When Sound Transit's ST3 project went to voters in 2016, 54% voted to approve it. Those voters undoubtedly believed that light rail would reduce pollution and improve transportation in the region.
And the hefty price tag, $54 billion, seemed worth it to them. Small price to pay to help save the planet.
As time goes by, though, it is becoming clear that ST3 does not offer any significant benefit for the environment or for West Seattle. That's why many people now want Sound Transit to adopt the No Build Alternative that was proposed in the Draft Environmental Impact Statement (DEIS).
They aren't alone. Even Sound Transit's comparisons between the Build and No Build Alternatives seem to support No Build.
What is the No Build Alternative?
Note that this does not say that nothing will be built. Only that light rail will not be built in West Seattle or Ballard. Other transportation improvements will continue. Now that the two extensions have been uncoupled, it seems like Ballard could be built, if their residents agree, and West Seattle could go into the No Build category.
Additional projects that will go forward under the No Build Alternative:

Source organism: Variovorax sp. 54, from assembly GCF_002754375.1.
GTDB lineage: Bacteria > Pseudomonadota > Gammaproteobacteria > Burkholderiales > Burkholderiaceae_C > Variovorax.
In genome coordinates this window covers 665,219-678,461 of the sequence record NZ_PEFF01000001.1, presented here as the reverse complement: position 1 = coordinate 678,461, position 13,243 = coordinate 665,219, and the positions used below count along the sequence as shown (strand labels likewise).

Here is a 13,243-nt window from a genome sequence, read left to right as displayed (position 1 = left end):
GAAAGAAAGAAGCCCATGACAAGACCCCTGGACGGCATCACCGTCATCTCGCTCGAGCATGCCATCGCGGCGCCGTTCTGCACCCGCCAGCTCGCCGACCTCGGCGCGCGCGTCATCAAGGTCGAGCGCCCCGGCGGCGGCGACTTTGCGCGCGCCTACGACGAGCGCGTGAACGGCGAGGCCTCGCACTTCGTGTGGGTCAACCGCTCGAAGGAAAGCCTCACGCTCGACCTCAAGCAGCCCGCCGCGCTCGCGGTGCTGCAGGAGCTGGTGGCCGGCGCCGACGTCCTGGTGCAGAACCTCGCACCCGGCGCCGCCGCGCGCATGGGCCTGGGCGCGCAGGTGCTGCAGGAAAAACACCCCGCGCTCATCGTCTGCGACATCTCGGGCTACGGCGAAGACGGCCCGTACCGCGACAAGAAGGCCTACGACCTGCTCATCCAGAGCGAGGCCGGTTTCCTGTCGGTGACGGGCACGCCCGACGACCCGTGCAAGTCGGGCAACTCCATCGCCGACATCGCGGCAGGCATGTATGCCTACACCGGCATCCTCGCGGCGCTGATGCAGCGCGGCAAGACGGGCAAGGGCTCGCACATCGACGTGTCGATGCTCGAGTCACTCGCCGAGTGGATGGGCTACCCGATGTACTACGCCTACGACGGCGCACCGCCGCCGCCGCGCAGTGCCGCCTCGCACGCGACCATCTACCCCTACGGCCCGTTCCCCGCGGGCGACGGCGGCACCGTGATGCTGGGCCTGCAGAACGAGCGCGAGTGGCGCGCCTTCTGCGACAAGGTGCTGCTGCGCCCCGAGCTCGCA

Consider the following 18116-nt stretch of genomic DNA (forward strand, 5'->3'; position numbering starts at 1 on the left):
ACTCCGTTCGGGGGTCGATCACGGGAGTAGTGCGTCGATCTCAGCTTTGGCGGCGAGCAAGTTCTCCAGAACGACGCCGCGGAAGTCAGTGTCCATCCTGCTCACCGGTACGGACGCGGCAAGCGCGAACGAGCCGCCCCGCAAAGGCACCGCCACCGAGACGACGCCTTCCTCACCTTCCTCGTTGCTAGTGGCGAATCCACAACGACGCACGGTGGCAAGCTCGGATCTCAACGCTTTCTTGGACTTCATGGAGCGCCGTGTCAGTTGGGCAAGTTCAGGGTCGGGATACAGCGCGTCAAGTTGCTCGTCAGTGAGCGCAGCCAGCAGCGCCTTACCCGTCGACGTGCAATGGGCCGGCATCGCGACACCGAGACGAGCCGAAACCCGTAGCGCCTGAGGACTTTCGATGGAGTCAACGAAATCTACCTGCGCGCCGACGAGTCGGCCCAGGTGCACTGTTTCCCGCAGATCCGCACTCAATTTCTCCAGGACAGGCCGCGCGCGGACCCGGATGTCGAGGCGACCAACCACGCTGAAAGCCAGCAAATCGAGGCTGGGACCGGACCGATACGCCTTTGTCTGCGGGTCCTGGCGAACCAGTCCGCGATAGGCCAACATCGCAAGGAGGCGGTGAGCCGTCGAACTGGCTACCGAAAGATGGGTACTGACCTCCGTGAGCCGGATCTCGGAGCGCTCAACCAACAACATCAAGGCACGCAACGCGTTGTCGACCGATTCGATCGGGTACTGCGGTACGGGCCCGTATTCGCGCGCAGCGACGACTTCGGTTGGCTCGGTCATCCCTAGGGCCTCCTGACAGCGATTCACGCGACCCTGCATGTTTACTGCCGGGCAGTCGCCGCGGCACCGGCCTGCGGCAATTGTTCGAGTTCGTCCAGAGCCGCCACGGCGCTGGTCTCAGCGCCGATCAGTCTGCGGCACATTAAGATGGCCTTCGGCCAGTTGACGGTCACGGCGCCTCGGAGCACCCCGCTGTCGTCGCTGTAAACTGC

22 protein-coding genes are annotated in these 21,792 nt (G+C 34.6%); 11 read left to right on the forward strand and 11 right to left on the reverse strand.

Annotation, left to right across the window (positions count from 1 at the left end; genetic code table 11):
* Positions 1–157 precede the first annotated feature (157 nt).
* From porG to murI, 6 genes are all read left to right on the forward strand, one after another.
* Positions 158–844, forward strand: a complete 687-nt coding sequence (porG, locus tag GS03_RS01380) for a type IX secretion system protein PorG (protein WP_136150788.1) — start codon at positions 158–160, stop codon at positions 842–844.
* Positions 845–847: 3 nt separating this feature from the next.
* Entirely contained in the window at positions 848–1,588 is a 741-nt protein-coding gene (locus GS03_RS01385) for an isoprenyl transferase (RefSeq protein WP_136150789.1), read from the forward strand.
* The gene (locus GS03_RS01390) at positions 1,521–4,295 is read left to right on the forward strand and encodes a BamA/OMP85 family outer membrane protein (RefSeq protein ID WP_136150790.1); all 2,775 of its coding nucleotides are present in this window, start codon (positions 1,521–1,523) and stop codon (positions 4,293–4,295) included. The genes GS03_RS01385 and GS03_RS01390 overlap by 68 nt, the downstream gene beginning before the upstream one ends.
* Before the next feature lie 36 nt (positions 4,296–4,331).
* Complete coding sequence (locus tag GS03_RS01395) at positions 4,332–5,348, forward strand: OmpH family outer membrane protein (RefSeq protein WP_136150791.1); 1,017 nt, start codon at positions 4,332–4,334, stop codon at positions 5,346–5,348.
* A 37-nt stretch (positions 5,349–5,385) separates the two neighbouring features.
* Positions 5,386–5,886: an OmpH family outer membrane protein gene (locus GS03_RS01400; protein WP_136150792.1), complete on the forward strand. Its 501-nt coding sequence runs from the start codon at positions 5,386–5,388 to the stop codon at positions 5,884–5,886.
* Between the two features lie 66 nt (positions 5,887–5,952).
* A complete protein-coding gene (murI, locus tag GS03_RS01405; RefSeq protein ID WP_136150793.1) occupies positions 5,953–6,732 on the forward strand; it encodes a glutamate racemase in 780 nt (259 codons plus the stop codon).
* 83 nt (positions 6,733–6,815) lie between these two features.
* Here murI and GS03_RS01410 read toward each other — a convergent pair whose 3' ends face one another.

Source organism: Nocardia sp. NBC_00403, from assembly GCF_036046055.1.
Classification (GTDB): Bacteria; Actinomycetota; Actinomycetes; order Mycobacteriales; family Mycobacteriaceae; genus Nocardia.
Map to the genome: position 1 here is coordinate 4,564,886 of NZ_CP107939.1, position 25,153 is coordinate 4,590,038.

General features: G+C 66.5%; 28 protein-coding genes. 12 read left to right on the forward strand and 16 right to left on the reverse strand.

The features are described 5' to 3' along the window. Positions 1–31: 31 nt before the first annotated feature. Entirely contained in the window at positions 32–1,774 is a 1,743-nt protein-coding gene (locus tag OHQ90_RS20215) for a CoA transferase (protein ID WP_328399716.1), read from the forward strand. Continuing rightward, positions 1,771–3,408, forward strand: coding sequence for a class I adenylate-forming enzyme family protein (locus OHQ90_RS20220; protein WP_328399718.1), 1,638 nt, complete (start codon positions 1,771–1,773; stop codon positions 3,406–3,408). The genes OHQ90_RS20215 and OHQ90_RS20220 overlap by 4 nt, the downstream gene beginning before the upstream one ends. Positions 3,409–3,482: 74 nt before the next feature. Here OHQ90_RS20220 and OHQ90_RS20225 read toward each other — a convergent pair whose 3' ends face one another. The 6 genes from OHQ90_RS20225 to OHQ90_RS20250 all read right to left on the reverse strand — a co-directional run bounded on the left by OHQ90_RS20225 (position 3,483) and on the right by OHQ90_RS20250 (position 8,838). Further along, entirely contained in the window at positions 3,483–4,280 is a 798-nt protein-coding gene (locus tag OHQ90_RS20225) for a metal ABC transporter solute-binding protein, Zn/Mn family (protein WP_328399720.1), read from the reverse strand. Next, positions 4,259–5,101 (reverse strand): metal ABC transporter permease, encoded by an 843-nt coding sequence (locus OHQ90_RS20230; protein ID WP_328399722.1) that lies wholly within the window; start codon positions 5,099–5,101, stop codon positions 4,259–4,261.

Adopting the No Build Alternative will not require further studies or for people to vote on this project again. The No Build Alternative is a valid choice that Sound Transit can make without having to go to a final Environmental Impact Statement.
The tables shown in this post are from the DEIS. These are Sound Transit's projections about what they expect in the year 2042, when they hope to have the entire project built out.
They don't paint a very optimistic picture of the future.
What about the environment?
A major reason people approve of light rail, and mass transit in general, is that they believe it will reduce CO2 emissions. One aspect that gets forgotten, however, is the amount of CO2 produced during construction. Steel and concrete manufacturing creates A LOT of CO2.
Let's look at what building the bridge from SODO to West Seattle will emit.
When Sound Transit announced their first set of preferred alternatives, they wanted to build an elevated guideway into the Junction. However, people were alarmed by the number of businesses that would be lost, so Sound Transit now prefers a tunnel option.